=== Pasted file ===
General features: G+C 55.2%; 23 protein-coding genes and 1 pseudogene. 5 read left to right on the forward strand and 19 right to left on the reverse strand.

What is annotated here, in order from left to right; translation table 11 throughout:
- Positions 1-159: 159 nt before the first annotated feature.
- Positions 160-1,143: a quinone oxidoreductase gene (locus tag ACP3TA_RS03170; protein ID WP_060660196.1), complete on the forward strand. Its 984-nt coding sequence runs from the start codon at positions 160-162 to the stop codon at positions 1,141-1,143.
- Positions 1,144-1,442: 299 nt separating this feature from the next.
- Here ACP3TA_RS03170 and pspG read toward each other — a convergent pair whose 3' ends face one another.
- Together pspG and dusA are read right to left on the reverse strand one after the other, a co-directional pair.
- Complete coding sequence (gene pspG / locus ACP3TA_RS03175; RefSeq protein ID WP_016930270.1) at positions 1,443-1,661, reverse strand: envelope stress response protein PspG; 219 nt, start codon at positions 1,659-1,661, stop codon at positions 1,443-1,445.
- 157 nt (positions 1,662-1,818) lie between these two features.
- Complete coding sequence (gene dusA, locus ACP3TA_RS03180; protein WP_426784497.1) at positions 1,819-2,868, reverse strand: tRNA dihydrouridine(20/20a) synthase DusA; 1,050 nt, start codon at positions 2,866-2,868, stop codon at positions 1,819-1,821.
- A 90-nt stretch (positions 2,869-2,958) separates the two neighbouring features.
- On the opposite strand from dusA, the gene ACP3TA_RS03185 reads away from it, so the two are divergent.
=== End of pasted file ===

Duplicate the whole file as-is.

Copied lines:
General features: G+C 55.2%; 23 protein-coding genes and 1 pseudogene. 5 read left to right on the forward strand and 19 right to left on the reverse strand.

What is annotated here, in order from left to right; translation table 11 throughout:
- Positions 1-159: 159 nt before the first annotated feature.
- Positions 160-1,143: a quinone oxidoreductase gene (locus tag ACP3TA_RS03170; protein ID WP_060660196.1), complete on the forward strand. Its 984-nt coding sequence runs from the start codon at positions 160-162 to the stop codon at positions 1,141-1,143.
- Positions 1,144-1,442: 299 nt separating this feature from the next.
- Here ACP3TA_RS03170 and pspG read toward each other — a convergent pair whose 3' ends face one another.
- Together pspG and dusA are read right to left on the reverse strand one after the other, a co-directional pair.
- Complete coding sequence (gene pspG / locus ACP3TA_RS03175; RefSeq protein ID WP_016930270.1) at positions 1,443-1,661, reverse strand: envelope stress response protein PspG; 219 nt, start codon at positions 1,659-1,661, stop codon at positions 1,443-1,445.
- 157 nt (positions 1,662-1,818) lie between these two features.
- Complete coding sequence (gene dusA, locus ACP3TA_RS03180; protein WP_426784497.1) at positions 1,819-2,868, reverse strand: tRNA dihydrouridine(20/20a) synthase DusA; 1,050 nt, start codon at positions 2,866-2,868, stop codon at positions 1,819-1,821.
- A 90-nt stretch (positions 2,869-2,958) separates the two neighbouring features.
- On the opposite strand from dusA, the gene ACP3TA_RS03185 reads away from it, so the two are divergent.